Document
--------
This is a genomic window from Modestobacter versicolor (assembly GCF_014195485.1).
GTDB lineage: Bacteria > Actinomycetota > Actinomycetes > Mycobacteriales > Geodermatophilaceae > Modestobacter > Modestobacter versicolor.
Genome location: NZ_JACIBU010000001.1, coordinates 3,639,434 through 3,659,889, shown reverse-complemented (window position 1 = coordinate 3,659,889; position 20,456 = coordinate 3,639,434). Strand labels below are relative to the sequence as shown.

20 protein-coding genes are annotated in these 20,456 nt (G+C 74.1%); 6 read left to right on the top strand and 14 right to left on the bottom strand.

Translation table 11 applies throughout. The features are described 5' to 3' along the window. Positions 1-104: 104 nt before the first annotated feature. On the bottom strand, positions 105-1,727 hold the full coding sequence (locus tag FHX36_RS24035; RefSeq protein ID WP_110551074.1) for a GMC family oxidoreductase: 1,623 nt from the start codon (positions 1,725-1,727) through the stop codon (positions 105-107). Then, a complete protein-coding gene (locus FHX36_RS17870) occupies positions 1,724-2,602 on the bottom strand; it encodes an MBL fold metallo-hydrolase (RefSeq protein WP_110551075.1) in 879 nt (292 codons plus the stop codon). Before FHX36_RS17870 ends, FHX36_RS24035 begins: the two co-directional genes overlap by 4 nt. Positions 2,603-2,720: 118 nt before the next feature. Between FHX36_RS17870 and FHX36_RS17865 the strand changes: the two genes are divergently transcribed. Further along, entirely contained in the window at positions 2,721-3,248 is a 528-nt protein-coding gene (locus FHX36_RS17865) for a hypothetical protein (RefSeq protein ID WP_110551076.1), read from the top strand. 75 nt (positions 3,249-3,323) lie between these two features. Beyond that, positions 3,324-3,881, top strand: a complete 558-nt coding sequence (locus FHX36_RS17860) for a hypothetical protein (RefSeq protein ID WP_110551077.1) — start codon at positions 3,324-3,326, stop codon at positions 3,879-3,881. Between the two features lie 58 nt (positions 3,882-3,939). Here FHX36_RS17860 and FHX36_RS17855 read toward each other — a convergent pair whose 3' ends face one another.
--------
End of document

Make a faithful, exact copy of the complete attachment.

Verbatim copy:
This is a genomic window from Modestobacter versicolor (assembly GCF_014195485.1).
GTDB lineage: Bacteria > Actinomycetota > Actinomycetes > Mycobacteriales > Geodermatophilaceae > Modestobacter > Modestobacter versicolor.
Genome location: NZ_JACIBU010000001.1, coordinates 3,639,434 through 3,659,889, shown reverse-complemented (window position 1 = coordinate 3,659,889; position 20,456 = coordinate 3,639,434). Strand labels below are relative to the sequence as shown.

20 protein-coding genes are annotated in these 20,456 nt (G+C 74.1%); 6 read left to right on the top strand and 14 right to left on the bottom strand.

Translation table 11 applies throughout. The features are described 5' to 3' along the window. Positions 1-104: 104 nt before the first annotated feature. On the bottom strand, positions 105-1,727 hold the full coding sequence (locus tag FHX36_RS24035; RefSeq protein ID WP_110551074.1) for a GMC family oxidoreductase: 1,623 nt from the start codon (positions 1,725-1,727) through the stop codon (positions 105-107). Then, a complete protein-coding gene (locus FHX36_RS17870) occupies positions 1,724-2,602 on the bottom strand; it encodes an MBL fold metallo-hydrolase (RefSeq protein WP_110551075.1) in 879 nt (292 codons plus the stop codon). Before FHX36_RS17870 ends, FHX36_RS24035 begins: the two co-directional genes overlap by 4 nt. Positions 2,603-2,720: 118 nt before the next feature. Between FHX36_RS17870 and FHX36_RS17865 the strand changes: the two genes are divergently transcribed. Further along, entirely contained in the window at positions 2,721-3,248 is a 528-nt protein-coding gene (locus FHX36_RS17865) for a hypothetical protein (RefSeq protein ID WP_110551076.1), read from the top strand. 75 nt (positions 3,249-3,323) lie between these two features. Beyond that, positions 3,324-3,881, top strand: a complete 558-nt coding sequence (locus FHX36_RS17860) for a hypothetical protein (RefSeq protein ID WP_110551077.1) — start codon at positions 3,324-3,326, stop codon at positions 3,879-3,881. Between the two features lie 58 nt (positions 3,882-3,939). Here FHX36_RS17860 and FHX36_RS17855 read toward each other — a convergent pair whose 3' ends face one another.